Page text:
Identical twins are rare enough but it's even rarer when a school has two sets of them enrolled at the same time and in the same program. Such a phenomenon is occurring now at TUC. Their stories are compelling and an indication of how the twins strengthen one another as they also work to distinguish themselves as individuals in their own right.
Nazanin and Yasaman Ahmadieh came to TUC after their family sought political asylum from Tehran, Iran in 2008 and settled in San Jose. They were 17 at the time.
Nazi, the elder by 15 minutes, is the more extroverted, demanding, and more likely to defend her ideals. By comparison, Yasi’s more quiet, calm, and easygoing. Both like the instant recognition of being identical twins, but they get frustrated when people think they are exactly the same.
Nazi and Yasi both want to be doctors. TUC drew them in with its 4-year dual MPH/DO degree which emphasizes OMM. Visiting the campus for the first time they both felt overwhelmingly positive; and two years later, they still are happy with their choice. They appreciate faculty members who genuinely care and support students, and also enjoy spending time with fellow students.
Nazi and Yasi’s biggest accomplishments are getting into medical school. Though they are together continuously and can’t even take a nap apart, they made a bold step in deciding to do clinical rotations for next two years in separate places.
Nazi has her eye on women’s health with a focus on infertility; and wants to work in Northern California. Meanwhile, Yasi intends to complete two consecutive residencies in neurological pediatrics and psychology. Her goal is to work in the mental health aspect of pediatrics.TUC’s other set of identical twins, Justin and Kevin Junus hail from the Los Angeles area where they were raised by ethnic Chinese parents from Indonesia. The twins are bilingual. They can understand and respond in English to their Indonesian-speaking parents and are able to read the language yet they have trouble communicating with formal Indonesian speakers.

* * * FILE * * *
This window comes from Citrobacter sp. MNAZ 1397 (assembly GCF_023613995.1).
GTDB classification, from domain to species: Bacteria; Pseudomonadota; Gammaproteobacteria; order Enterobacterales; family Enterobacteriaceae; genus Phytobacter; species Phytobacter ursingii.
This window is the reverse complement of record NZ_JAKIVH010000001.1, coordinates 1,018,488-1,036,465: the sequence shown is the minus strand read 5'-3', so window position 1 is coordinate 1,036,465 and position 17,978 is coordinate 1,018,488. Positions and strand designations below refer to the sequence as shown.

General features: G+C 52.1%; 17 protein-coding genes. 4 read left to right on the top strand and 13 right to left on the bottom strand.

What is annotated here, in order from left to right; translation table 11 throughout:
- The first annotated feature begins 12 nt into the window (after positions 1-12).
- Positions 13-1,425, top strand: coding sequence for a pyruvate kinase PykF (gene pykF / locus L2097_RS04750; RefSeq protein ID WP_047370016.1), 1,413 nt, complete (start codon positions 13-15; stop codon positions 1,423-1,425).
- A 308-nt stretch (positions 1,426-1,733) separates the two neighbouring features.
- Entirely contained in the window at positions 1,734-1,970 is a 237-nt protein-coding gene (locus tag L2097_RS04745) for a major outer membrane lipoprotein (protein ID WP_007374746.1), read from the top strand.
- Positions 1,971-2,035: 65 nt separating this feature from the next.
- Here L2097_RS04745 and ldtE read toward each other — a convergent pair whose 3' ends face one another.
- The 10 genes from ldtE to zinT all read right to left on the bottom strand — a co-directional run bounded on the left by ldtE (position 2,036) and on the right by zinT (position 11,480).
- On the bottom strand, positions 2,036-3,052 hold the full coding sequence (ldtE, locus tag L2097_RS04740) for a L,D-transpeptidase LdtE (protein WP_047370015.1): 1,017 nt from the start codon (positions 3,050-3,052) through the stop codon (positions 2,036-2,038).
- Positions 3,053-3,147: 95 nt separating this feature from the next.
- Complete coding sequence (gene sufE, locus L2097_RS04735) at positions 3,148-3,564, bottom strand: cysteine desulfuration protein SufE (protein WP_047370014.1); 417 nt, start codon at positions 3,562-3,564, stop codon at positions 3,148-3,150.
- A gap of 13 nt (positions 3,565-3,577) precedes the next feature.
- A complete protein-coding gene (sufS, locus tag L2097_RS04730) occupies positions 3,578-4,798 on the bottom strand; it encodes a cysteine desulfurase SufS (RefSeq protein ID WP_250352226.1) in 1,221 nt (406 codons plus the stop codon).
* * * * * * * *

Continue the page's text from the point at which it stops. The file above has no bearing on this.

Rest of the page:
Justin (the younger by 1 minute) is the more outgoing and talkative, though he was the shy one in high school. Kevin believes that deep down they are similar and that their outward personalities are continuously changing.
Being an identical twin is a mixed blessing, says Justin. While it was hard for him growing up to take on his own personality, he now realizes how grateful he is to talk to someone who knows him so well. Meanwhile, Kevin says he can’t imagine not being a twin. He also finds it amazing that they should have been 1 person instead of 2.
In fact, being a twin inspired Justin’s interest in biology and also helped him get outside himself and develop a desire to care for others. He and Kevin found TUC a good fit, particularly the small, close knit atmosphere. They consider their acceptance into medical school as one of their greatest achievements.
Kevin has learned how to balance his studies with social and TUC club activities. He’s learned that too much studying alone can be harmful to one’s health, and that being happy and well-rounded best prepares you to become a doctor. Justin has learned how to work well in a more professional environment, and how to handle different teaching styles and constructive criticism.
Whatever Nazi, Yasi, Justin, and Kevin’s futures hold for them, it is certain that their TUC experiences will have prepared them to become some of our best doctors and community leaders. They are a force of nature–a collective powerhouse of intelligence, determination, and caring.
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